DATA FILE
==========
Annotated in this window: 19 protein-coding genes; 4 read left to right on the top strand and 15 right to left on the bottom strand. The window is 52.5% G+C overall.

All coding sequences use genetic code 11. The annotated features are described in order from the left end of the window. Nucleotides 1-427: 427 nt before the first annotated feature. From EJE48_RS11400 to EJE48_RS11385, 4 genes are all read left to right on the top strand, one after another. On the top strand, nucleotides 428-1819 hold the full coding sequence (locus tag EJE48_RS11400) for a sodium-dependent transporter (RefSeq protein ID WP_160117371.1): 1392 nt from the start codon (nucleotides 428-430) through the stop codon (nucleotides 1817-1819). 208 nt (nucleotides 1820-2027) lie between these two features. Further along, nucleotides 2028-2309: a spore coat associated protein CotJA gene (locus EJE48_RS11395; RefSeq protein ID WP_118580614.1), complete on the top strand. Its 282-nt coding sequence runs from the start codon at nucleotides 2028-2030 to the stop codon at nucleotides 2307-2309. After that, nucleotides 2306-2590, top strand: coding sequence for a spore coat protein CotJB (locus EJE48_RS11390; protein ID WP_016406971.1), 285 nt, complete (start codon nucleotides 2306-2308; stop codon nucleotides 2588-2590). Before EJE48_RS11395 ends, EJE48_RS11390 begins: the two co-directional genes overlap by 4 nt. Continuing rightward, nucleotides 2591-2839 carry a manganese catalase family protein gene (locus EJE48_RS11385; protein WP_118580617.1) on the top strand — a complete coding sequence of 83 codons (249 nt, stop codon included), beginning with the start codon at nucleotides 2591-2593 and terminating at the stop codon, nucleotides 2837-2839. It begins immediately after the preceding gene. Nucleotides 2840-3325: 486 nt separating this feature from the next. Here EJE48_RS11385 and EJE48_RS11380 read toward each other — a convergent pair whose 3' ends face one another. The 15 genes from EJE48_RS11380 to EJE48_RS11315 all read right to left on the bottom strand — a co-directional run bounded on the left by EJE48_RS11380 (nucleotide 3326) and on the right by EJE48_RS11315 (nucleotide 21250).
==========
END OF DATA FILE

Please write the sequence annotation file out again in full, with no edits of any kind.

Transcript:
Annotated in this window: 19 protein-coding genes; 4 read left to right on the top strand and 15 right to left on the bottom strand. The window is 52.5% G+C overall.

All coding sequences use genetic code 11. The annotated features are described in order from the left end of the window. Nucleotides 1-427: 427 nt before the first annotated feature. From EJE48_RS11400 to EJE48_RS11385, 4 genes are all read left to right on the top strand, one after another. On the top strand, nucleotides 428-1819 hold the full coding sequence (locus tag EJE48_RS11400) for a sodium-dependent transporter (RefSeq protein ID WP_160117371.1): 1392 nt from the start codon (nucleotides 428-430) through the stop codon (nucleotides 1817-1819). 208 nt (nucleotides 1820-2027) lie between these two features. Further along, nucleotides 2028-2309: a spore coat associated protein CotJA gene (locus EJE48_RS11395; RefSeq protein ID WP_118580614.1), complete on the top strand. Its 282-nt coding sequence runs from the start codon at nucleotides 2028-2030 to the stop codon at nucleotides 2307-2309. After that, nucleotides 2306-2590, top strand: coding sequence for a spore coat protein CotJB (locus EJE48_RS11390; protein ID WP_016406971.1), 285 nt, complete (start codon nucleotides 2306-2308; stop codon nucleotides 2588-2590). Before EJE48_RS11395 ends, EJE48_RS11390 begins: the two co-directional genes overlap by 4 nt. Continuing rightward, nucleotides 2591-2839 carry a manganese catalase family protein gene (locus EJE48_RS11385; protein WP_118580617.1) on the top strand — a complete coding sequence of 83 codons (249 nt, stop codon included), beginning with the start codon at nucleotides 2591-2593 and terminating at the stop codon, nucleotides 2837-2839. It begins immediately after the preceding gene. Nucleotides 2840-3325: 486 nt separating this feature from the next. Here EJE48_RS11385 and EJE48_RS11380 read toward each other — a convergent pair whose 3' ends face one another. The 15 genes from EJE48_RS11380 to EJE48_RS11315 all read right to left on the bottom strand — a co-directional run bounded on the left by EJE48_RS11380 (nucleotide 3326) and on the right by EJE48_RS11315 (nucleotide 21250).